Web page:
The operations manager – as well as RMC directors – of a retirement village in Oxfordshire bungled a section 20 application over an energy contract and have now spent £36,450 of leaseholders’ money on lawyers to put right their error.
They are also on the hook for perhaps another £4,000 legal costs of a leaseholder who disputed the issue.
Dibleys Heritage, in Blewbury outside Didcot, a desirable retirement site in extensive grounds where the freehold is owned by the residents, asked for and was granted retrospective dispensation for a section 20 consultation.
But the tribunal ruling also revealed alarming practices in the management of Dibleys Heritage.
The tribunal ruling of 10 February 2023 found that Adrian Curtis, the operations manager of Dibleys Heritage – who is understood to be the son of an ex-director who lives on site – and the directors of Dibleys Heritage Limited had agreed to a three-year gas communal contract at £66,000 a year without following correct section 20 procedures.
This meant that the 45 leaseholders – the entire site has nine houses and 47 bungalows, some being freehold – who are also shareholders of Dibleys Heritage Limited had no say in the contract.
The directors of Dibleys Heritage decided to engage solicitors RWK Goodman in London and a barrister for the dispensation hearing.
The tribunal noted:
“It was explained that the failure to implement the Section 20 Procedure in respect of the Contract for the supply of gas on 29th March 2022 was in part due to training in 2019 undertaken by the Applicant’s Directors and Operations Manager [Adrian Curtis] which misled them to believe that consultation was not necessary where service charges were demanded on account. In July 2022, the Applicant’s current solicitors corrected the Applicant’s Directors’ and Operations Manager’s misunderstanding.”
Nonetheless, the tribunal did grant Dibleys Heritage Limited dispensation from the section 20 retrospectively, although it was ordered within 21 days of the ruling:
to provide leaseholders with a statement explaining why the contract was agreed, the tariff, the unit rate and standing charges, estimated usage and costs for each residence, as well as applicability to the government’s Energy Bill Relief Scheme.
In addition, leaseholders must be allowed to see and take copies of the long-term qualifying agreement.
In spite of this ruling, leaseholders have told LKP that this information has not been forthcoming.
A copy of the tribunal ruling (below) has been distributed, as has a letter from Dibleys Heritage chair Elizabeth Sweet stating that service charges would have to rise by £36,450 to pay for the company’s legal expenses at the tribunal (below).
A condition of the dispensation was that Dibleys Heritage Limited had to pay the legal costs of the hearing and those of Dean Evans, a leaseholder who objected to the section 20 error: thought to be another £4,000 on top of the company’s £36,450.
LKP has been contacted intermittently for some years over concerns at the management of Dibleys Heritage Limited, in particular concerns by elderly residents to surrender their 1988 leases, which have length terms of nearly 1,000 years, in favour of a new lease. LKP is informed that 16 leaseholders have accepted these new leases.
Concerns about the new leases prompted some leaseholders to contact specialist barrister Rawdon Crozier for an expert opinion. He found the new leases emphasised revenue potential and development potential for the landlord, that is Dibleys Heritage Limited, at the desirable site.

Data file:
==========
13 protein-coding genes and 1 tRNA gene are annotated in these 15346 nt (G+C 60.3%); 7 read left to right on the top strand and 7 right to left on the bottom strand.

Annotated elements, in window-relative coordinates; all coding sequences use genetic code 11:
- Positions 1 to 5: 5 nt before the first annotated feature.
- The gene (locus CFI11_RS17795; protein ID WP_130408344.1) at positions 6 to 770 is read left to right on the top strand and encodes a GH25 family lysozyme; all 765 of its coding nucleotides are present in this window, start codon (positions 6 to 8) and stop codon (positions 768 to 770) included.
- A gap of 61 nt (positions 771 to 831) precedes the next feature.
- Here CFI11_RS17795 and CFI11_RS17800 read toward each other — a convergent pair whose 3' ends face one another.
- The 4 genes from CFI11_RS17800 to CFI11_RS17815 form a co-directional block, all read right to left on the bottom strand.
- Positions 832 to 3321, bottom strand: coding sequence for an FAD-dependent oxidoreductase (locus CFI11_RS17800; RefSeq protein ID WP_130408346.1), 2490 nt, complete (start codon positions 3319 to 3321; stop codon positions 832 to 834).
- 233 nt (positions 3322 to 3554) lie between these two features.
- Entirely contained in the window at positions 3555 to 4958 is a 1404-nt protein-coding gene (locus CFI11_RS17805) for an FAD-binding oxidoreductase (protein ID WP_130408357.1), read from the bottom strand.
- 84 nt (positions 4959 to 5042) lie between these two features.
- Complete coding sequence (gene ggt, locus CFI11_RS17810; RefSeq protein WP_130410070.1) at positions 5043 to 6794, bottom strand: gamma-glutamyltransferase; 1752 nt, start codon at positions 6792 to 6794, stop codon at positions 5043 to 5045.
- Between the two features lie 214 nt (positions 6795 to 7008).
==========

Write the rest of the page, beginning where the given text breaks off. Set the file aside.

Dean Evans, a leaseholder who deployed solicitor Charles Knapper of www.cwcsolicitors.co.uk at the hearing, disputed the section 20 dispensation, and attempted to raise the issue of the leases in the hearing. But the tribunal noted:
“Mr Evans also referred to the differences between the 1988 and 2019 Leases. The points raised were not within the jurisdiction of the Tribunal in respect of this Application.”
The tribunal noted that Dibleys Heritage Limited is in fact a company limited by shares, which at present belong to the residents living at the site and who therefore own its freehold.
Mr Evans “was critical of the Applicant’s conduct in general with regard to section 20 procedure. He said that the Applicant had failed to comply with the consultation requirements on other occasions and referred to previous fixed-term contract for gas between 2017 and 2022.
“He also questioned whether there would be compliance in respect of future works of upgrading the heating system and roof repairs,” the tribunal noted.
“Mr Evans said that there was a general lack of transparency and accountability and due diligence.”
He had asked for detailed information about the energy contract by email from Adrian Curtis on 12 September 2022, but he said none of the information had been provided.
He was further unsatisfied that the gas is provided to Dibleys Heritage via a commercial contract rather than a domestic one, but offered no evidence that this would result in a cost saving to leaseholders.
“The onus is on the Respondent tenants to show that they have been prejudiced,” the tribunal said.
Mr Evans solicitor, Charles Knapper, said that Dibleys Heritage tried to dissuade him, “in his view unfairly”, from objecting to the dispensation proceedings “as it would incur the other tenants in unnecessary expense which could cause discontent and discord”.
The tribunal ruled: “The Tribunal finds, and the Applicant admitted that none of the consultation requirements referred to in Section 20 of the Landlord and Tenant Act 1985 and as set out in Schedule 1 of the 2003 Regulations 2003 have been complied with.”
“The Tribunal finds that the Applicant did not attempt to comply with the consultation procedure under section 20 of the 1985 Act and as set out Schedule 1 of the 2003 Regulations. The Contract was completed on 29th March 2022 and yet the Respondents were not informed of the Contract until the Summer Report of 31st May 2022.